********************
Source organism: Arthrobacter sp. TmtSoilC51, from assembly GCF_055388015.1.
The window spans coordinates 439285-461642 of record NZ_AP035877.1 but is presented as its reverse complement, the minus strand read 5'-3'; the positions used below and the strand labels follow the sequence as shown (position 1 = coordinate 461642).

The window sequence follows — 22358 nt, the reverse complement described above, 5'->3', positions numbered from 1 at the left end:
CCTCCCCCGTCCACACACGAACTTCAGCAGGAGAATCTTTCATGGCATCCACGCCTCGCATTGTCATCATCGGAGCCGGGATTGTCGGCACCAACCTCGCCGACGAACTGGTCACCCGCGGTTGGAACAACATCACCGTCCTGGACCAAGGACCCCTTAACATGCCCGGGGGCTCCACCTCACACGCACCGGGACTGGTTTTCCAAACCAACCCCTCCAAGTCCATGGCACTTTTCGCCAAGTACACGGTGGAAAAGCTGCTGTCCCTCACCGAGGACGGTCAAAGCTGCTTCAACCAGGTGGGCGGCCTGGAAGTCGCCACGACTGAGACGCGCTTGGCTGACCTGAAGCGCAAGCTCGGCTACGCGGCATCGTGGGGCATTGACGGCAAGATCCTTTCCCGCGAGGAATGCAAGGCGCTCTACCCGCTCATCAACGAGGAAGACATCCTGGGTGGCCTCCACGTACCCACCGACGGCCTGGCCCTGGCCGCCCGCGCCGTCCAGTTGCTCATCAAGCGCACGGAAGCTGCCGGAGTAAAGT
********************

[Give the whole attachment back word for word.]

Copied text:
Source organism: Arthrobacter sp. TmtSoilC51, from assembly GCF_055388015.1.
The window spans coordinates 439285-461642 of record NZ_AP035877.1 but is presented as its reverse complement, the minus strand read 5'-3'; the positions used below and the strand labels follow the sequence as shown (position 1 = coordinate 461642).

The window sequence follows — 22358 nt, the reverse complement described above, 5'->3', positions numbered from 1 at the left end:
CCTCCCCCGTCCACACACGAACTTCAGCAGGAGAATCTTTCATGGCATCCACGCCTCGCATTGTCATCATCGGAGCCGGGATTGTCGGCACCAACCTCGCCGACGAACTGGTCACCCGCGGTTGGAACAACATCACCGTCCTGGACCAAGGACCCCTTAACATGCCCGGGGGCTCCACCTCACACGCACCGGGACTGGTTTTCCAAACCAACCCCTCCAAGTCCATGGCACTTTTCGCCAAGTACACGGTGGAAAAGCTGCTGTCCCTCACCGAGGACGGTCAAAGCTGCTTCAACCAGGTGGGCGGCCTGGAAGTCGCCACGACTGAGACGCGCTTGGCTGACCTGAAGCGCAAGCTCGGCTACGCGGCATCGTGGGGCATTGACGGCAAGATCCTTTCCCGCGAGGAATGCAAGGCGCTCTACCCGCTCATCAACGAGGAAGACATCCTGGGTGGCCTCCACGTACCCACCGACGGCCTGGCCCTGGCCGCCCGCGCCGTCCAGTTGCTCATCAAGCGCACGGAAGCTGCCGGAGTAAAGT